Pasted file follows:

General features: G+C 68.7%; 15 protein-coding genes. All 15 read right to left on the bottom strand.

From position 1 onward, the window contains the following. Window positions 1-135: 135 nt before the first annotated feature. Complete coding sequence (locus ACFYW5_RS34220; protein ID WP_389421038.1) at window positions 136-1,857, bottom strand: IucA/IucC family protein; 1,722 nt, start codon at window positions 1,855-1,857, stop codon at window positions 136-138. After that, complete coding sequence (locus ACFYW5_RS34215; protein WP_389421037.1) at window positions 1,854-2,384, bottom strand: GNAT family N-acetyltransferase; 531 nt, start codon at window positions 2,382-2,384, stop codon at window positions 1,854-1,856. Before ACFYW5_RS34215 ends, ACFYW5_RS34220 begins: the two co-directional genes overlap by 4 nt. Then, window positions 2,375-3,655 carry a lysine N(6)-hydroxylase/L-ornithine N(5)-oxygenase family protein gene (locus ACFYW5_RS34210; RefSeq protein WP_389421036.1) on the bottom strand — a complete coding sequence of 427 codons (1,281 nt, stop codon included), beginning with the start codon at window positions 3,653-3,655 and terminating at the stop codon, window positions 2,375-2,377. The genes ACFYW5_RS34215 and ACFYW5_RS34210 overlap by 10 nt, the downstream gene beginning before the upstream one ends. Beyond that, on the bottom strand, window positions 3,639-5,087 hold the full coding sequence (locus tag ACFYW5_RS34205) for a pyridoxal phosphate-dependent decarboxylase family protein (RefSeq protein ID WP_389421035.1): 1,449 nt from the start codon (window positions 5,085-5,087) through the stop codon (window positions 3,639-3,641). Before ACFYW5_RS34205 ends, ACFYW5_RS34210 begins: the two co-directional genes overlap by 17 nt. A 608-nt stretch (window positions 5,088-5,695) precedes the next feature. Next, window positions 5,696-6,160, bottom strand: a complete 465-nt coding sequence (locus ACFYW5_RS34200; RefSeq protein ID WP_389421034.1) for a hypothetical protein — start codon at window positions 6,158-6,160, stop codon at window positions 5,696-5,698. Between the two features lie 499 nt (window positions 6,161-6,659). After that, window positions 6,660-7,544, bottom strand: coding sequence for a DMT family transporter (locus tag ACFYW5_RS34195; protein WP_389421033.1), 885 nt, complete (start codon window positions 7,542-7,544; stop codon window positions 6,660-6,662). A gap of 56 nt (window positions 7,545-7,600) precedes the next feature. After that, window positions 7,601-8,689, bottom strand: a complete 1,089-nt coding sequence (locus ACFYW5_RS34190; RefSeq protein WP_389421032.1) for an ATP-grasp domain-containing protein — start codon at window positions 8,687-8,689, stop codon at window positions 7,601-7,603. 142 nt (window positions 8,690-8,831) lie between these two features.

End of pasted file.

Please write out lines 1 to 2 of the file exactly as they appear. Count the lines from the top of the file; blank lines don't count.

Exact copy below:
General features: G+C 68.7%; 15 protein-coding genes. All 15 read right to left on the bottom strand.

From position 1 onward, the window contains the following. Window positions 1-135: 135 nt before the first annotated feature. Complete coding sequence (locus ACFYW5_RS34220; protein ID WP_389421038.1) at window positions 136-1,857, bottom strand: IucA/IucC family protein; 1,722 nt, start codon at window positions 1,855-1,857, stop codon at window positions 136-138. After that, complete coding sequence (locus ACFYW5_RS34215; protein WP_389421037.1) at window positions 1,854-2,384, bottom strand: GNAT family N-acetyltransferase; 531 nt, start codon at window positions 2,382-2,384, stop codon at window positions 1,854-1,856. Before ACFYW5_RS34215 ends, ACFYW5_RS34220 begins: the two co-directional genes overlap by 4 nt. Then, window positions 2,375-3,655 carry a lysine N(6)-hydroxylase/L-ornithine N(5)-oxygenase family protein gene (locus ACFYW5_RS34210; RefSeq protein WP_389421036.1) on the bottom strand — a complete coding sequence of 427 codons (1,281 nt, stop codon included), beginning with the start codon at window positions 3,653-3,655 and terminating at the stop codon, window positions 2,375-2,377. The genes ACFYW5_RS34215 and ACFYW5_RS34210 overlap by 10 nt, the downstream gene beginning before the upstream one ends. Beyond that, on the bottom strand, window positions 3,639-5,087 hold the full coding sequence (locus tag ACFYW5_RS34205) for a pyridoxal phosphate-dependent decarboxylase family protein (RefSeq protein ID WP_389421035.1): 1,449 nt from the start codon (window positions 5,085-5,087) through the stop codon (window positions 3,639-3,641). Before ACFYW5_RS34205 ends, ACFYW5_RS34210 begins: the two co-directional genes overlap by 17 nt. A 608-nt stretch (window positions 5,088-5,695) precedes the next feature. Next, window positions 5,696-6,160, bottom strand: a complete 465-nt coding sequence (locus ACFYW5_RS34200; RefSeq protein ID WP_389421034.1) for a hypothetical protein — start codon at window positions 6,158-6,160, stop codon at window positions 5,696-5,698. Between the two features lie 499 nt (window positions 6,161-6,659). After that, window positions 6,660-7,544, bottom strand: coding sequence for a DMT family transporter (locus tag ACFYW5_RS34195; protein WP_389421033.1), 885 nt, complete (start codon window positions 7,542-7,544; stop codon window positions 6,660-6,662). A gap of 56 nt (window positions 7,545-7,600) precedes the next feature. After that, window positions 7,601-8,689, bottom strand: a complete 1,089-nt coding sequence (locus ACFYW5_RS34190; RefSeq protein WP_389421032.1) for an ATP-grasp domain-containing protein — start codon at window positions 8,687-8,689, stop codon at window positions 7,601-7,603. 142 nt (window positions 8,690-8,831) lie between these two features.